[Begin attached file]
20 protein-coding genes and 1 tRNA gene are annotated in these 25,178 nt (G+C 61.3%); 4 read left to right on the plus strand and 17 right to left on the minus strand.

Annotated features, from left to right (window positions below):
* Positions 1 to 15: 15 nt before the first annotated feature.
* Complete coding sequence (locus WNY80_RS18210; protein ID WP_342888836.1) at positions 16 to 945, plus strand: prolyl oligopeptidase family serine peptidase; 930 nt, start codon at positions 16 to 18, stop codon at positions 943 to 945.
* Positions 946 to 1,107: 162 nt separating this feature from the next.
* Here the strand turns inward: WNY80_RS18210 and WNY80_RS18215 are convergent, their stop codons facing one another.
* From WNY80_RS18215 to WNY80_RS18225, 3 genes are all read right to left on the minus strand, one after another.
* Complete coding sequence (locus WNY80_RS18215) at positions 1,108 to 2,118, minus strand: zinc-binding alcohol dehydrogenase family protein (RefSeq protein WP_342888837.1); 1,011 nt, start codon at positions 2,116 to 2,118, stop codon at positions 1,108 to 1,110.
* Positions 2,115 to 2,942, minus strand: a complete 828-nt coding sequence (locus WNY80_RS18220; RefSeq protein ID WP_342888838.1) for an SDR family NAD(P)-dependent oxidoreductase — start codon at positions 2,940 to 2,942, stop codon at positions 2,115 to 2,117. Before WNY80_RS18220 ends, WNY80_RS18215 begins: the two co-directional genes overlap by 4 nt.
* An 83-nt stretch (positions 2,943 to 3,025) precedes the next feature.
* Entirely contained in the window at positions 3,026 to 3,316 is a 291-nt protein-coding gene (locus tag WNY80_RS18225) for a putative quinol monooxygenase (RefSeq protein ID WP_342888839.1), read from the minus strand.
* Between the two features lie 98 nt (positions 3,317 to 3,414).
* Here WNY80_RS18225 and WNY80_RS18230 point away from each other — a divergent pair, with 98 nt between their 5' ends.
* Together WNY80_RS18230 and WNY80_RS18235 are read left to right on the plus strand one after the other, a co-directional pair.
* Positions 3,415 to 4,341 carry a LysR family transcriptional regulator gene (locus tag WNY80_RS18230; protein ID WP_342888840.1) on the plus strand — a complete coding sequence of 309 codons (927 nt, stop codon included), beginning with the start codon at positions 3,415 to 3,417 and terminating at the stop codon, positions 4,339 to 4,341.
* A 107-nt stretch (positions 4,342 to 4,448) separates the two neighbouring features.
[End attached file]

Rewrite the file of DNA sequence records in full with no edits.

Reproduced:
20 protein-coding genes and 1 tRNA gene are annotated in these 25,178 nt (G+C 61.3%); 4 read left to right on the plus strand and 17 right to left on the minus strand.

Annotated features, from left to right (window positions below):
* Positions 1 to 15: 15 nt before the first annotated feature.
* Complete coding sequence (locus WNY80_RS18210; protein ID WP_342888836.1) at positions 16 to 945, plus strand: prolyl oligopeptidase family serine peptidase; 930 nt, start codon at positions 16 to 18, stop codon at positions 943 to 945.
* Positions 946 to 1,107: 162 nt separating this feature from the next.
* Here the strand turns inward: WNY80_RS18210 and WNY80_RS18215 are convergent, their stop codons facing one another.
* From WNY80_RS18215 to WNY80_RS18225, 3 genes are all read right to left on the minus strand, one after another.
* Complete coding sequence (locus WNY80_RS18215) at positions 1,108 to 2,118, minus strand: zinc-binding alcohol dehydrogenase family protein (RefSeq protein WP_342888837.1); 1,011 nt, start codon at positions 2,116 to 2,118, stop codon at positions 1,108 to 1,110.
* Positions 2,115 to 2,942, minus strand: a complete 828-nt coding sequence (locus WNY80_RS18220; RefSeq protein ID WP_342888838.1) for an SDR family NAD(P)-dependent oxidoreductase — start codon at positions 2,940 to 2,942, stop codon at positions 2,115 to 2,117. Before WNY80_RS18220 ends, WNY80_RS18215 begins: the two co-directional genes overlap by 4 nt.
* An 83-nt stretch (positions 2,943 to 3,025) precedes the next feature.
* Entirely contained in the window at positions 3,026 to 3,316 is a 291-nt protein-coding gene (locus tag WNY80_RS18225) for a putative quinol monooxygenase (RefSeq protein ID WP_342888839.1), read from the minus strand.
* Between the two features lie 98 nt (positions 3,317 to 3,414).
* Here WNY80_RS18225 and WNY80_RS18230 point away from each other — a divergent pair, with 98 nt between their 5' ends.
* Together WNY80_RS18230 and WNY80_RS18235 are read left to right on the plus strand one after the other, a co-directional pair.
* Positions 3,415 to 4,341 carry a LysR family transcriptional regulator gene (locus tag WNY80_RS18230; protein ID WP_342888840.1) on the plus strand — a complete coding sequence of 309 codons (927 nt, stop codon included), beginning with the start codon at positions 3,415 to 3,417 and terminating at the stop codon, positions 4,339 to 4,341.
* A 107-nt stretch (positions 4,342 to 4,448) separates the two neighbouring features.